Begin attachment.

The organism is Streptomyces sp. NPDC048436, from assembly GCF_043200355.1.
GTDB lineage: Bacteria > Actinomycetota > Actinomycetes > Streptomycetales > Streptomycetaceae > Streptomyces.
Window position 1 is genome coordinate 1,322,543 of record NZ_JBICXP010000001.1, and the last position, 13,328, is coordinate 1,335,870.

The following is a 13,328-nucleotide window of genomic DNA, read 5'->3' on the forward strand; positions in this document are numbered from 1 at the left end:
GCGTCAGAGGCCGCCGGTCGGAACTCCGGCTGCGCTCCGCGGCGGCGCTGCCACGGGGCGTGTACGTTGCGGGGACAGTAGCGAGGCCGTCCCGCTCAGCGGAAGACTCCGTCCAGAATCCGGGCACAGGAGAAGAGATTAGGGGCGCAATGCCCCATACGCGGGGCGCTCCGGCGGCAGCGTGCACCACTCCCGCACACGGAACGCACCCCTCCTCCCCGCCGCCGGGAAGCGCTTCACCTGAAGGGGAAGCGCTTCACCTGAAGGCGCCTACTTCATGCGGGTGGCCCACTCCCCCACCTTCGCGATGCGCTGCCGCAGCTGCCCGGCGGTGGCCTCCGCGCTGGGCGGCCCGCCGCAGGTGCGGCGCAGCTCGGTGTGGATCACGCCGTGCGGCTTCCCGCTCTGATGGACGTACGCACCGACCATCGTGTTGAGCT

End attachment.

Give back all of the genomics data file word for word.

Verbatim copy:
The organism is Streptomyces sp. NPDC048436, from assembly GCF_043200355.1.
GTDB lineage: Bacteria > Actinomycetota > Actinomycetes > Streptomycetales > Streptomycetaceae > Streptomyces.
Window position 1 is genome coordinate 1,322,543 of record NZ_JBICXP010000001.1, and the last position, 13,328, is coordinate 1,335,870.

The following is a 13,328-nucleotide window of genomic DNA, read 5'->3' on the forward strand; positions in this document are numbered from 1 at the left end:
GCGTCAGAGGCCGCCGGTCGGAACTCCGGCTGCGCTCCGCGGCGGCGCTGCCACGGGGCGTGTACGTTGCGGGGACAGTAGCGAGGCCGTCCCGCTCAGCGGAAGACTCCGTCCAGAATCCGGGCACAGGAGAAGAGATTAGGGGCGCAATGCCCCATACGCGGGGCGCTCCGGCGGCAGCGTGCACCACTCCCGCACACGGAACGCACCCCTCCTCCCCGCCGCCGGGAAGCGCTTCACCTGAAGGGGAAGCGCTTCACCTGAAGGCGCCTACTTCATGCGGGTGGCCCACTCCCCCACCTTCGCGATGCGCTGCCGCAGCTGCCCGGCGGTGGCCTCCGCGCTGGGCGGCCCGCCGCAGGTGCGGCGCAGCTCGGTGTGGATCACGCCGTGCGGCTTCCCGCTCTGATGGACGTACGCACCGACCATCGTGTTGAGCT